They're gathering some spunk. Or, as Aqib Talib said last week: "One word: baaalllin!"
Talib, Kansas University's star cornerback, is loose-lipped and light-hearted around reporters, but his ballin' comment about KU's refreshed defense has deeper meaning. Go back to his last few interceptions, when Talib drops the football after the play is over and mocks the "jump shot" celebration made popular by the NFL's New York Giants.
The Giants were inspired from the hip-hop video "We Fly High" by Jim Jones, where Jones' posse shouts "baaallin!" while motioning a jump shot.
KU's other cornerback, Anthony Webb, has picked up on the celebration, too. They haven't been flagged yet, though after Webb actually threw the ball about 10 feet after his first pick last week, Talib quipped, "That might be pushing it."
Call it cockiness, confidence or cocky confidence. But KU's defense is having fun again, after weeks of being blamed for what appeared to be a doomed 2006 season.
The breakthrough was coming at some point. But considering the struggles against Baylor, the domination by Oklahoma State and the outright depression and self-doubt that had to have come with five close losses in six weeks, who could've expected the growth spurt to happen so soon?
The fact is - and this is hard to fathom if you've been under a rock the last month - the Jayhawks have looked sharp on defense during their current three-game winning streak. They're forcing turnovers, getting in the quarterback's grill and, most importantly, winning football games when postseason implications scream urgency.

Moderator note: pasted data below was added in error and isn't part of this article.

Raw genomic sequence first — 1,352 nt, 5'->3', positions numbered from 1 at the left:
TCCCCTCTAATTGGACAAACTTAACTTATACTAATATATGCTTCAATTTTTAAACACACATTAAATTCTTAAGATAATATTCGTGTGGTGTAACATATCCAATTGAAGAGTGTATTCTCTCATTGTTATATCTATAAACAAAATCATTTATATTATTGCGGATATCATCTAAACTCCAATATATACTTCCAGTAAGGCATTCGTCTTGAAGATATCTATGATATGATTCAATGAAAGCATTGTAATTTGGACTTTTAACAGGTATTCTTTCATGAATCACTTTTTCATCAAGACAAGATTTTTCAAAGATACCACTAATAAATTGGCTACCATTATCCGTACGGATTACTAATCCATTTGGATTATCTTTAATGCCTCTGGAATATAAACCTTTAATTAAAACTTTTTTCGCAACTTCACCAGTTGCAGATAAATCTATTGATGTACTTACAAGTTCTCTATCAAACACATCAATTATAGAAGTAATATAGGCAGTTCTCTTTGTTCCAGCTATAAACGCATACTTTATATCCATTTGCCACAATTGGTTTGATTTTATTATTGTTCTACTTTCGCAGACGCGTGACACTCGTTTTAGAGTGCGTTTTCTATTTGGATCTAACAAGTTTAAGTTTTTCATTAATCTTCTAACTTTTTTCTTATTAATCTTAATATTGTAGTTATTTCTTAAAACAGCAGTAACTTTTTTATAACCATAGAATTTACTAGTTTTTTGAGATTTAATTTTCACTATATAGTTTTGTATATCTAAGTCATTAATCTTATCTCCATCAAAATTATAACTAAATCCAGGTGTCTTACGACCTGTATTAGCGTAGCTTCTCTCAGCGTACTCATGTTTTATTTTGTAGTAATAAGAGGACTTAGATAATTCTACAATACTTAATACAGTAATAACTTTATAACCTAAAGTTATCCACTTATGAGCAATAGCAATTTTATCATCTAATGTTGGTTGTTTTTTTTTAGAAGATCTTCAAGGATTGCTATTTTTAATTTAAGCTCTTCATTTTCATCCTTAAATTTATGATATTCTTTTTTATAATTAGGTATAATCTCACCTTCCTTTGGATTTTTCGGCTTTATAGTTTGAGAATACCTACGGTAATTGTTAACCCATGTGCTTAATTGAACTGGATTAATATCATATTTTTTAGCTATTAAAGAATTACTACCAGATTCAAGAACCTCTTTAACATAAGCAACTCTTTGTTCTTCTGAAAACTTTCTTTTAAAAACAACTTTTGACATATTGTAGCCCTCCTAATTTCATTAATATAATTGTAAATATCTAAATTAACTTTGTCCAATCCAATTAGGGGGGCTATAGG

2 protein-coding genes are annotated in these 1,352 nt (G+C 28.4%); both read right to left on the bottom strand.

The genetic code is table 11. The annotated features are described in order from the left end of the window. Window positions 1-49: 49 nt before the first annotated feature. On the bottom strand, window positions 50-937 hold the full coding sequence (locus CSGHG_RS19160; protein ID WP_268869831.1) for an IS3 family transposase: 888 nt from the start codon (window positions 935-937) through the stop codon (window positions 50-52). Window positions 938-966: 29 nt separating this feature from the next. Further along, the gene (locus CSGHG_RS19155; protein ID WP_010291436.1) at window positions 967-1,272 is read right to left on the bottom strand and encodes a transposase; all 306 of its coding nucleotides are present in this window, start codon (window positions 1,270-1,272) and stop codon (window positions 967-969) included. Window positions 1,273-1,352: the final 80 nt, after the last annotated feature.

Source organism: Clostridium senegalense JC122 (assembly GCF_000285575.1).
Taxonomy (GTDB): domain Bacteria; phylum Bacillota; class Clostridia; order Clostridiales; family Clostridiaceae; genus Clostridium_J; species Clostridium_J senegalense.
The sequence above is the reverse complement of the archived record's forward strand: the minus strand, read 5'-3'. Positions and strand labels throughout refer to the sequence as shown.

"I think we're improving across the board in various areas of the game that we needed to improve in," KU coach Mark Mangino said. "I think everybody involved with the defense just keeps getting better and better."
History tells us it was going to happen. Consider the 2003 defense that gave up 56 points to North Carolina State in the Tangerine Bowl. Several of those players - most notably the linebackers - were part of the same defense that shut down Houston in the 2005 Fort Worth Bowl.
The collective improvement of those defenses didn't come without individual improvement. Same for this turnaround.
"It's repetition, it's hard work by the players in the media room, studying tape, practicing, taking instructions well," Mangino said. "It's more a credit to the technical aspect, maybe more so than the emotional aspect."
Webb intercepted two passes against Kansas State last week - apparently shooting one from three-point range - just weeks after being picked on by Nebraska on Sept. 30. Freshman Darrell Stuckey is a mainstay at free safety, after he was seldom-used a month ago while recovering from an ankle injury and subsequent development hit.
The line - and in particular, defensive end Russell Brorsen - is disrupting the quarterback more. And the two rock-solid talents, Talib and defensive tackle James McClinton, continue to put together All-Big 12 resumes.
Yes, it's a fun time to play defense for KU. Many thought that never could be uttered just four weeks ago, when a defensive meltdown contributed to a 36-35 loss at Baylor on Oct. 21, dropping Kansas to 3-5.
"We have a lot of new faces on the defense this year and people who didn't play many plays last year," Talib said. "The more plays you play, the more comfortable you get, the more you learn your stuff, learn your assignments, now you can really make plays."
And make enough plays, and you can have fun doing it - even incorporate basketball, hip-hip videos and the New York Giants into your game. Just don't get flagged.
"Anytime you play like that coming into the next week, you always feel real confident," Talib said. "You get a little swagger going into the game. You're just feeling real good."